MY FIRST RUN-IN with a gooseberry was literally an accident. One summer day when I was about 12, I kaboinged right over the edge of our backyard trampoline into a prickly bush only a notch above a chain-link fence on the comfort scale. Until then it hadn’t occurred to me to do anything with the plump, hairy orbs other than throw them—but of course, all my rescuer could say was, “Hey, the gooseberries are ripe!” I rubbed my bottom and refused to taste.

Usually pale green or red with light stripes, gooseberries have a grapelike texture, but thinner, translucent skins. They gather in clumps on spiny stems, which makes them a bitch to pick (or sit on). But here in Puget Sound, where summers are sunny but not too hot, gooseberries prosper in late July and August—as long as the weather stays relatively dry.

Because they’re quite tart, gooseberries are great for jams and baked goods. Susan Schuh of Schuh Farms thinks pie is always the best option. “Just make sure you get enough sugar,” she adds.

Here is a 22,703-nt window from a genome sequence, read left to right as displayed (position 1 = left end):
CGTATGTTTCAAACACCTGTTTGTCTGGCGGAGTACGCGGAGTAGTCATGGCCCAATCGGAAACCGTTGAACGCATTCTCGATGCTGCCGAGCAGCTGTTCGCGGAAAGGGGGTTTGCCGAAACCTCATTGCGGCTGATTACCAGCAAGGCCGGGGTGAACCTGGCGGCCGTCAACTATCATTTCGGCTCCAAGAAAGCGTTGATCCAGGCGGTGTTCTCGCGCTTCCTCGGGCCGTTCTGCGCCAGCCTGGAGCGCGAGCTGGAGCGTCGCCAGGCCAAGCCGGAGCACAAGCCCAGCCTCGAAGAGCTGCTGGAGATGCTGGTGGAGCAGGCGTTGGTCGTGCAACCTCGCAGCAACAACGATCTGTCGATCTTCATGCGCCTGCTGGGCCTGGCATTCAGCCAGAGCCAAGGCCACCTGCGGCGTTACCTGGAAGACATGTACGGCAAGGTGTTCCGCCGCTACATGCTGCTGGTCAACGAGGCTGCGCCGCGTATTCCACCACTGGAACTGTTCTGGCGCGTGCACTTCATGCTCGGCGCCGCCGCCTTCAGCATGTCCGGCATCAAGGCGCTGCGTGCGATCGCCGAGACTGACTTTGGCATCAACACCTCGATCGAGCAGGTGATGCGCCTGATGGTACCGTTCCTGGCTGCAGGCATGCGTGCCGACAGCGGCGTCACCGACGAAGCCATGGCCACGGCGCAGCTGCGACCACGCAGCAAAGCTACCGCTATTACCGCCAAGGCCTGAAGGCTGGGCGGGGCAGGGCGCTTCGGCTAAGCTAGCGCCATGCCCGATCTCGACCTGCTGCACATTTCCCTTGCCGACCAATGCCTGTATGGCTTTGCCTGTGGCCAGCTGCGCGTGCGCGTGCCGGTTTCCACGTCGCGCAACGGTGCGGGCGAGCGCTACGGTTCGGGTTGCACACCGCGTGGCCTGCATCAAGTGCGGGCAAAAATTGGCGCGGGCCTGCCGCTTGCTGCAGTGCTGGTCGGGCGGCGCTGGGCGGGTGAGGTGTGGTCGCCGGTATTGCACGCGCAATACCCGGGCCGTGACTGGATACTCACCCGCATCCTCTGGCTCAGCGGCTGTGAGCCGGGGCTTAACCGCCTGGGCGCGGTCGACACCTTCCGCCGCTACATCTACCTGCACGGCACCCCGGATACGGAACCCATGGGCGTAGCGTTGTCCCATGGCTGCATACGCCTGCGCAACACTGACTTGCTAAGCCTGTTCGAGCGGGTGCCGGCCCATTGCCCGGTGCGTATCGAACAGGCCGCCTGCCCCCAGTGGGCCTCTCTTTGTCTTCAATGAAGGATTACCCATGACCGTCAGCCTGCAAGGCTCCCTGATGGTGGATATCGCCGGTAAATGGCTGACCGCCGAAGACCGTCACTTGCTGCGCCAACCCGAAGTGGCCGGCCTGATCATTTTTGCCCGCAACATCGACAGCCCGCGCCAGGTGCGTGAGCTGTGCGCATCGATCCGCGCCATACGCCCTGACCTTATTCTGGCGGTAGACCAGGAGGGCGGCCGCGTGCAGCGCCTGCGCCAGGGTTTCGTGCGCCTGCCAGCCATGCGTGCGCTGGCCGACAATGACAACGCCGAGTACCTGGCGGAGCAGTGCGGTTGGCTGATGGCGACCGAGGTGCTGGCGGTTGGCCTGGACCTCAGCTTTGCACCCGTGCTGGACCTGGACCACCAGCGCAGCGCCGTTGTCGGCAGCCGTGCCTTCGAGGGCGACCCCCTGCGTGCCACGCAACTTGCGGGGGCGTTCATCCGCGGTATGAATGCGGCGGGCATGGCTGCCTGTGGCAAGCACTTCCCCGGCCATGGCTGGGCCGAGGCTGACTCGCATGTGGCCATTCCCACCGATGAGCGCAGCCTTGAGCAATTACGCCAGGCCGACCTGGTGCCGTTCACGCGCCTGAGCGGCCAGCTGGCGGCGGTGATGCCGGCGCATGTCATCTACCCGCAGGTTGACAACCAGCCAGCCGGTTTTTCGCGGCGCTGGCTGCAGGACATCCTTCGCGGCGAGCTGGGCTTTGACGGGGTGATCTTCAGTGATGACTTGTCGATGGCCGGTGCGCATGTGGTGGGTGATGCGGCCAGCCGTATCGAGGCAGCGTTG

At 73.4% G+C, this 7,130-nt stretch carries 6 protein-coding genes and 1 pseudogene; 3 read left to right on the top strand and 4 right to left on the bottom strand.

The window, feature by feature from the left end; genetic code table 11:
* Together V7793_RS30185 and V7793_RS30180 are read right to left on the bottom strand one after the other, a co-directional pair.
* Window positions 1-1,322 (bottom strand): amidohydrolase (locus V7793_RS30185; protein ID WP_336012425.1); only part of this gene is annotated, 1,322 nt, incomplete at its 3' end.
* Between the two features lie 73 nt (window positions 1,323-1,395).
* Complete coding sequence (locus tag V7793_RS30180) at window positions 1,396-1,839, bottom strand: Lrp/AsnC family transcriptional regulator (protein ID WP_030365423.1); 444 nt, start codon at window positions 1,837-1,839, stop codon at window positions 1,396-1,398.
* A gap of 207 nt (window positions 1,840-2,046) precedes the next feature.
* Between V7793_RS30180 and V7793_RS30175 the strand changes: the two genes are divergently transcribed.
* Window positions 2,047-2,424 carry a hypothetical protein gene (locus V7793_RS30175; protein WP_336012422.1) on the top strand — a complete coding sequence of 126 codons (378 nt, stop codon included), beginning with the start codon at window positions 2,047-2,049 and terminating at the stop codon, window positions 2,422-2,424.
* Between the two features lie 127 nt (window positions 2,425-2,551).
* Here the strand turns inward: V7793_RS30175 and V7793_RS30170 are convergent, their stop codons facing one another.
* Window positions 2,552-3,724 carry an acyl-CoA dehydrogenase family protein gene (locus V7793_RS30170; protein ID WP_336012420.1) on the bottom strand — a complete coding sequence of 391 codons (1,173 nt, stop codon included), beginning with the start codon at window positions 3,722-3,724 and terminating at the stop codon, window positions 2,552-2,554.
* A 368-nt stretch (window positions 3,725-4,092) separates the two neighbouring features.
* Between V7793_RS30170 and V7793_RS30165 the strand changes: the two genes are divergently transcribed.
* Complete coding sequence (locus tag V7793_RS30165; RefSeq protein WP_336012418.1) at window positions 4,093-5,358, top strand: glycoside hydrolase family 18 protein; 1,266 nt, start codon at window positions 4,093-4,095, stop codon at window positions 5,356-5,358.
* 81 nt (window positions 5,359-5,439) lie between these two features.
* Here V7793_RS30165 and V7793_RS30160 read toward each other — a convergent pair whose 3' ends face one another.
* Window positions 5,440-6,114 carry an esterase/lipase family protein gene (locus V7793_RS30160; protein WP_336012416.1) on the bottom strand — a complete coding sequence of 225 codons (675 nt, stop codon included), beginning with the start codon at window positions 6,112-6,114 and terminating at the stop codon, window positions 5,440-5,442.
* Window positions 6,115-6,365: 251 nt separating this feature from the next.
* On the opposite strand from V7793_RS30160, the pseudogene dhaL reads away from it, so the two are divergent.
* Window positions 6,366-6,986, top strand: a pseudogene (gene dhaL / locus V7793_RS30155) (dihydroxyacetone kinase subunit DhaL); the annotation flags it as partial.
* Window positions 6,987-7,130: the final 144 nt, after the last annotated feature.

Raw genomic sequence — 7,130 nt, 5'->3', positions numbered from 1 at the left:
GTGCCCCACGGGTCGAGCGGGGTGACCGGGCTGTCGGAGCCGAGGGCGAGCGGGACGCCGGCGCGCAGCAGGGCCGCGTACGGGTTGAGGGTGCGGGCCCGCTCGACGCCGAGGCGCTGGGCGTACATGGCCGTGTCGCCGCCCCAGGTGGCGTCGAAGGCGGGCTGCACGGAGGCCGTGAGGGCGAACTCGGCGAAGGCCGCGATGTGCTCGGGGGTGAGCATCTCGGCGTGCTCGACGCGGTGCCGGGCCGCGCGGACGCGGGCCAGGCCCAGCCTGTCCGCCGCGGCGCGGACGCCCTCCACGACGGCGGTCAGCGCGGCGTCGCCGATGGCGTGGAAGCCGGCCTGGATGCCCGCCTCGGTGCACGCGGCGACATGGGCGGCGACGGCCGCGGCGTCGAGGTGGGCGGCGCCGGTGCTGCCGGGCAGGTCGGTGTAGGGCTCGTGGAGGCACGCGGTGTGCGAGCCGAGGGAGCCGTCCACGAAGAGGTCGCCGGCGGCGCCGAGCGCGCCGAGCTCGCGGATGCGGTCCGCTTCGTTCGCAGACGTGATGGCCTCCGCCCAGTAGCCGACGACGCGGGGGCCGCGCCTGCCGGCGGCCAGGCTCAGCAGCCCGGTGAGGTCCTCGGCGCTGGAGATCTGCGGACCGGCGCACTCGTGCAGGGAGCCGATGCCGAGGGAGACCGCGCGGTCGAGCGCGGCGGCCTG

Both Schuh Farms and Grouse Mountain Farm sell gooseberries at Seattle-area farmers markets; supplies are often limited, however, so if you see some, buy them. Some chefs, like Matt Costello at Whidbey Island’s Inn at Langley, treat them like cranberries in the kitchen. He freezes them for year-round jams and chutneys. “True gooseberry people, old English biddies, pick the blossom ends off and stick a toothpick in to get the seeds out,” says Costello. “I say if you don’t like the seeds, that’s what the strainer’s for.”

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